When I say wandered the area, let me be clear that I stuck to the roads and the track itself. It is fact that the area was occupied by Serb forces during the siege, and as such I was reliably told that there is every possibility that the forest surrounding the bobsleigh track may still contain a few nasty surprises – i.e. landmines. Whether that is true or not I have no idea, but best be safe that sorry. In hindsight maybe I was a little stupid and/naive to trek up Mt Trabevic on my own!?
Walking Sarajevo 1984 Winter Olympics bobsleigh track
Once I had slowly adjusted to my surroundings and started to feel a little more comfortable, I actually really started to enjoy the track. My cameras came out of my rucksack and I started to snap away. Naturally the first part of the track I reached was the finish line – the lowest part of the track. I therefore decided to take a walk up the track in a reverse fashion to see how far it stretches – some way would be the answer.
I walked the track as far as I felt comfortable doing so, stopping when I reached this junctions which I really didn’t understand (photo above). Anyway, lack of understanding or not I did a 180 and headed back down in the same direction those brave Olympians would have done 30 years ago. The only differences being that they were in a bobsleigh and travelling close to 80mph, where I was walking at around 4mph and carrying a GoPro. Want to see the result? Read right this way …
Whilst seeing the track in this condition was interesting, it was also obviously quite sad at the same time. Of course Sarajevo 1984 Winter Olympics bobsleigh track isn’t the first Olympic venue to fade away and crumble into disrepair after their respective games. Hosting an Olympics, whether it be the traditional summer time games, or their winter equivalent, is tricky business and in many cases has led to severe debt and new built facilities being left to rot once the games are over! Look at Montreal, Greece and China for example …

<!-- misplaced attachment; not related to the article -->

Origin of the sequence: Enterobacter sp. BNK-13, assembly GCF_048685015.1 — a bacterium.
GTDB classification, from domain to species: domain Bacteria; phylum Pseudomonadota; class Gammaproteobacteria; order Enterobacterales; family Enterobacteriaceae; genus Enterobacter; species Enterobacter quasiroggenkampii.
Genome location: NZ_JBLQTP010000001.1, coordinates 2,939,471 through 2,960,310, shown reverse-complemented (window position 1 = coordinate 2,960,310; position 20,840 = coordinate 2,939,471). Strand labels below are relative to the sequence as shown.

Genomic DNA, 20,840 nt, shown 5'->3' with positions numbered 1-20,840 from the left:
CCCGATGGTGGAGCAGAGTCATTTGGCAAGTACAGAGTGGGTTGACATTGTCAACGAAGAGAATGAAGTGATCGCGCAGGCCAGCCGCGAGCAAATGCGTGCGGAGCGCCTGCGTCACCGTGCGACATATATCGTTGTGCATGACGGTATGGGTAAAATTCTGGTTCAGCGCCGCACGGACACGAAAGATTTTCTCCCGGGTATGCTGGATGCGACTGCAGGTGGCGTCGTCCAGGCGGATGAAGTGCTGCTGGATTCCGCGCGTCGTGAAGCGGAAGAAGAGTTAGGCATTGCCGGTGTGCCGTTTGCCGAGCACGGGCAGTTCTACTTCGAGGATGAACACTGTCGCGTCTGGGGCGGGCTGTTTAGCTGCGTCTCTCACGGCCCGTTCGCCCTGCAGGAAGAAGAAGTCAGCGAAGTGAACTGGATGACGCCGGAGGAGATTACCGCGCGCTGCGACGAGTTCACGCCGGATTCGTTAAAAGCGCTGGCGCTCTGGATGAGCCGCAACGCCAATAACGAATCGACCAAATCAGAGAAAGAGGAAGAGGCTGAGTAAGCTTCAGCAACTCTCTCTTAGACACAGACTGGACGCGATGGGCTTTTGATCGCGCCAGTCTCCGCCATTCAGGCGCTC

Montreal, Canada (1976) – still paying off their Olympic debt 30 years later.
Athens, Greece (2004) – went billions over budget with plenty of now abandoned sites.
Beijing, China (2008) – still paying for their games and with many of their Olympic sites abandoned.
Of course those three cities didn’t suffer a siege not 10 years after their games, but seemingly it is very difficult to manage an Olympic games successfully.
You have to wonder what might have become of Sarajevo 1984 Winter Olympics bobsleigh track and all the other Winter Olympic sites within Sarajevo had the former Yugoslavia not broken up and had war not ensued. Would the track for example still be in use? Well, it was used for World Cup competitions after the games and before the war, so there is every possibility. It’s also worth noting that Sarajevo still has two fully functioning ski resorts within a few KM of the city. Had the war never taken place, might Sarajevo be considered one of the front runners in European sporting venues? We’ll never know, but I do wonder as at one time everything was seemingly in place.
For sports fans I would highly recommend a hike/taxi up the mountain to the track, and even for those of you that aren’t sports driven, this track still holds evidence of a key period in Bosnia’s recent history, plus you get amazing views. I might suggest that you go with a guide if you get the chance, it may prove easier and you might learn a little more than I, but I would be lying if I said I didn’t enjoy my own experience of hiking of my own accord. Just remember to stick to the roads!!
Location and Price
The price is of course free to visit Sarajevo 1984 Winter Olympics bobsleigh track, unless you take a tour or taxi which will obviously need paying for.
Location and direction wise, try use this …
I was a guest of the Franz Ferdinand hostel in Sarajevo for a total of 3 nights. That said you should know that I did not pitch this idea to them, they offered me a free stay and asked for nothing in return. I link them because I actually do highly recommend them, the hostel was great. Also, truth be told I was going to stay with them anyway had they offered me a complimentary stay or not, having been recommended by a blogging friend who’s a keen traveler in the Balkans.